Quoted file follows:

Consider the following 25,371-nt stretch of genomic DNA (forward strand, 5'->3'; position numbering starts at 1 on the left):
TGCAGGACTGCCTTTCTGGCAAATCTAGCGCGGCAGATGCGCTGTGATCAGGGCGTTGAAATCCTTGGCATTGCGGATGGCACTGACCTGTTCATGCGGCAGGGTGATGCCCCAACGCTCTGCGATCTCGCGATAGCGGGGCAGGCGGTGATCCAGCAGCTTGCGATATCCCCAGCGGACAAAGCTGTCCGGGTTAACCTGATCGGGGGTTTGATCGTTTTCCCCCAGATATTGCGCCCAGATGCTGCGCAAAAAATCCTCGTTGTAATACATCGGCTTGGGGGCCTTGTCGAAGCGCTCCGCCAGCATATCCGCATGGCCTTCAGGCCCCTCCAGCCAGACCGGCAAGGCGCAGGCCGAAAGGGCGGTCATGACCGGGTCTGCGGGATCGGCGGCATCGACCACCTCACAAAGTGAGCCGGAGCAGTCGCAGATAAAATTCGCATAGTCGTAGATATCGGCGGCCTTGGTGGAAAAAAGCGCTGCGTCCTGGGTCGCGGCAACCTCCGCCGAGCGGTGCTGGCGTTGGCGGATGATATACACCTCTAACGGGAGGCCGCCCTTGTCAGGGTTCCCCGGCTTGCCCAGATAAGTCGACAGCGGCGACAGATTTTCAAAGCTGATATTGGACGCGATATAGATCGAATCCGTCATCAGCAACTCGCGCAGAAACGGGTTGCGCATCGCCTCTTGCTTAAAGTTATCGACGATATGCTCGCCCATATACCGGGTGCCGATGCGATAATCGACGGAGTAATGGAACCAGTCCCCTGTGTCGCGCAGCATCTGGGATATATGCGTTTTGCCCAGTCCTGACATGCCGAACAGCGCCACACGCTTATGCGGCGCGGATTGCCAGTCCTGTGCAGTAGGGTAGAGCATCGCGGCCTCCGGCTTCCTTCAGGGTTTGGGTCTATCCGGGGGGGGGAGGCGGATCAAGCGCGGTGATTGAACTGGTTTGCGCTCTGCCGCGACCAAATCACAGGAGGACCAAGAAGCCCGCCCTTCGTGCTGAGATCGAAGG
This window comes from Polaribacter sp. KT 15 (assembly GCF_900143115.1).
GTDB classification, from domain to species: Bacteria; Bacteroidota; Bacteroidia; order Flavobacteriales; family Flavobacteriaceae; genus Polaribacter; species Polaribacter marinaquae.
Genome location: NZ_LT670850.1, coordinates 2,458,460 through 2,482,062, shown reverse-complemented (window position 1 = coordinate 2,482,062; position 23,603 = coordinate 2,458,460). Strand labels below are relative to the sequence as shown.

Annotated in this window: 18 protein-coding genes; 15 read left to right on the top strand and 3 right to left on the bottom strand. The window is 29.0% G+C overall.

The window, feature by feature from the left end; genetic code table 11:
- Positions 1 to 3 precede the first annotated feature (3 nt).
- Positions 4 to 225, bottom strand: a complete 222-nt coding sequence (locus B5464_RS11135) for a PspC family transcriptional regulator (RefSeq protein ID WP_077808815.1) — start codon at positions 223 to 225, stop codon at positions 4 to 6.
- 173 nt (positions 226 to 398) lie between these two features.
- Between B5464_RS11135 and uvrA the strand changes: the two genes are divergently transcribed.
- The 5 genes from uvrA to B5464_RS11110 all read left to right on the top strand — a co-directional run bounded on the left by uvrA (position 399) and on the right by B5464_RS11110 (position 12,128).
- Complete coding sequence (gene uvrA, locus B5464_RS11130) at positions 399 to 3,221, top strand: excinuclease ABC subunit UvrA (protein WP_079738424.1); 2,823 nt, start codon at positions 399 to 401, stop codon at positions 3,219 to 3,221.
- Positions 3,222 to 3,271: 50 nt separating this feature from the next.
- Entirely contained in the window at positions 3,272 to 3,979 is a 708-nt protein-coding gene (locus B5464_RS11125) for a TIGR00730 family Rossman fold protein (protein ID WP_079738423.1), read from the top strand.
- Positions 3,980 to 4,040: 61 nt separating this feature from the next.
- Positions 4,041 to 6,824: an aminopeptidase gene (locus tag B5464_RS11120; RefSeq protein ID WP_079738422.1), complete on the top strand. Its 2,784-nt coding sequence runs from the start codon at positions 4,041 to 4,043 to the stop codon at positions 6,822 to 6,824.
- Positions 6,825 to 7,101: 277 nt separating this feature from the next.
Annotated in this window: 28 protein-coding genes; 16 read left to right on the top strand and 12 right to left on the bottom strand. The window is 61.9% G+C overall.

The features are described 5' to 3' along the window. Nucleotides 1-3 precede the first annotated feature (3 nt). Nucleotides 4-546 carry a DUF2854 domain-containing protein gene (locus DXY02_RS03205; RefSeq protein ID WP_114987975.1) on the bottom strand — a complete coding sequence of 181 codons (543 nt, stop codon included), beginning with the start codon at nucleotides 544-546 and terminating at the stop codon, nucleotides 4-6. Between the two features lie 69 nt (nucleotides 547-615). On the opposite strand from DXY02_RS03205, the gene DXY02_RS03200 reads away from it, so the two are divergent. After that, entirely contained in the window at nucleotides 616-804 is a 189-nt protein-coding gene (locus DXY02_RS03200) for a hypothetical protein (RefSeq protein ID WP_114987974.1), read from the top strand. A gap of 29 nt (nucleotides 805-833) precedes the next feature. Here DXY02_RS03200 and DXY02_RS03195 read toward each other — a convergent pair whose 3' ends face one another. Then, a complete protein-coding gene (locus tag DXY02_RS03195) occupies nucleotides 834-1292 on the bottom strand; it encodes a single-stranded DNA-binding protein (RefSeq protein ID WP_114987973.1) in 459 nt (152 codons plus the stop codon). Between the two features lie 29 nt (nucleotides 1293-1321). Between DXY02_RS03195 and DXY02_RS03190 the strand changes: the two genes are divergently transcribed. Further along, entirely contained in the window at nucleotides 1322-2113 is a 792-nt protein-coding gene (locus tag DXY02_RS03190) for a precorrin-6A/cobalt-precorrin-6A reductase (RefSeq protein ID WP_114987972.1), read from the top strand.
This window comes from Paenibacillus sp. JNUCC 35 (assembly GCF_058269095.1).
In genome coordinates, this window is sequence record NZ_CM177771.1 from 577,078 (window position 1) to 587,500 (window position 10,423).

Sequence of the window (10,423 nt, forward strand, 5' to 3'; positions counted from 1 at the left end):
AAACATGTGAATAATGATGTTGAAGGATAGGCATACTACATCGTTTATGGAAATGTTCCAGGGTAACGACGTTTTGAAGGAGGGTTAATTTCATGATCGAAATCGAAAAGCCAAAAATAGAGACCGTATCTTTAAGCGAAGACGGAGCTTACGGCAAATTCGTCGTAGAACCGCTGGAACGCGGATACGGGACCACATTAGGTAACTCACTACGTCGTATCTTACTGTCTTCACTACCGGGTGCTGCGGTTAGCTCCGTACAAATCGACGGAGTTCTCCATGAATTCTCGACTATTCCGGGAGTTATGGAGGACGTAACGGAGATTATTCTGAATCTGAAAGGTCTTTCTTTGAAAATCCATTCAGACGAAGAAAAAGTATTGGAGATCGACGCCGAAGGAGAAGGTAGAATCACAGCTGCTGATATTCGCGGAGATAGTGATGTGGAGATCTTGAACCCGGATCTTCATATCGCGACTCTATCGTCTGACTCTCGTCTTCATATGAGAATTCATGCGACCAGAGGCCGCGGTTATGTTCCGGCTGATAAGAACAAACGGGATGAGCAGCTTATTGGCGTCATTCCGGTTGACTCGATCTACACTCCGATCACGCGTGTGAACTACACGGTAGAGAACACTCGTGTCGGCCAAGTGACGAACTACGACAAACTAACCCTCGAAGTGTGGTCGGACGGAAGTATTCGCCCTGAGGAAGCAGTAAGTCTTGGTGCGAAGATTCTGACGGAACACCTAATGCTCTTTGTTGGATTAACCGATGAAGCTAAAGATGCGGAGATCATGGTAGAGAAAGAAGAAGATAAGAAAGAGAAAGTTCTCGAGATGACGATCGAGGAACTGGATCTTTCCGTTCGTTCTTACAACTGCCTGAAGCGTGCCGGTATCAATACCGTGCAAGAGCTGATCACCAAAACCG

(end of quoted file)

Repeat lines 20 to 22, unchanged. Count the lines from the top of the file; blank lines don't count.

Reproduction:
The features are described 5' to 3' along the window. Nucleotides 1-3 precede the first annotated feature (3 nt). Nucleotides 4-546 carry a DUF2854 domain-containing protein gene (locus DXY02_RS03205; RefSeq protein ID WP_114987975.1) on the bottom strand — a complete coding sequence of 181 codons (543 nt, stop codon included), beginning with the start codon at nucleotides 544-546 and terminating at the stop codon, nucleotides 4-6. Between the two features lie 69 nt (nucleotides 547-615). On the opposite strand from DXY02_RS03205, the gene DXY02_RS03200 reads away from it, so the two are divergent. After that, entirely contained in the window at nucleotides 616-804 is a 189-nt protein-coding gene (locus DXY02_RS03200) for a hypothetical protein (RefSeq protein ID WP_114987974.1), read from the top strand. A gap of 29 nt (nucleotides 805-833) precedes the next feature. Here DXY02_RS03200 and DXY02_RS03195 read toward each other — a convergent pair whose 3' ends face one another. Then, a complete protein-coding gene (locus tag DXY02_RS03195) occupies nucleotides 834-1292 on the bottom strand; it encodes a single-stranded DNA-binding protein (RefSeq protein ID WP_114987973.1) in 459 nt (152 codons plus the stop codon). Between the two features lie 29 nt (nucleotides 1293-1321). Between DXY02_RS03195 and DXY02_RS03190 the strand changes: the two genes are divergently transcribed. Further along, entirely contained in the window at nucleotides 1322-2113 is a 792-nt protein-coding gene (locus tag DXY02_RS03190) for a precorrin-6A/cobalt-precorrin-6A reductase (RefSeq protein ID WP_114987972.1), read from the top strand.
This window comes from Paenibacillus sp. JNUCC 35 (assembly GCF_058269095.1).
In genome coordinates, this window is sequence record NZ_CM177771.1 from 577,078 (window position 1) to 587,500 (window position 10,423).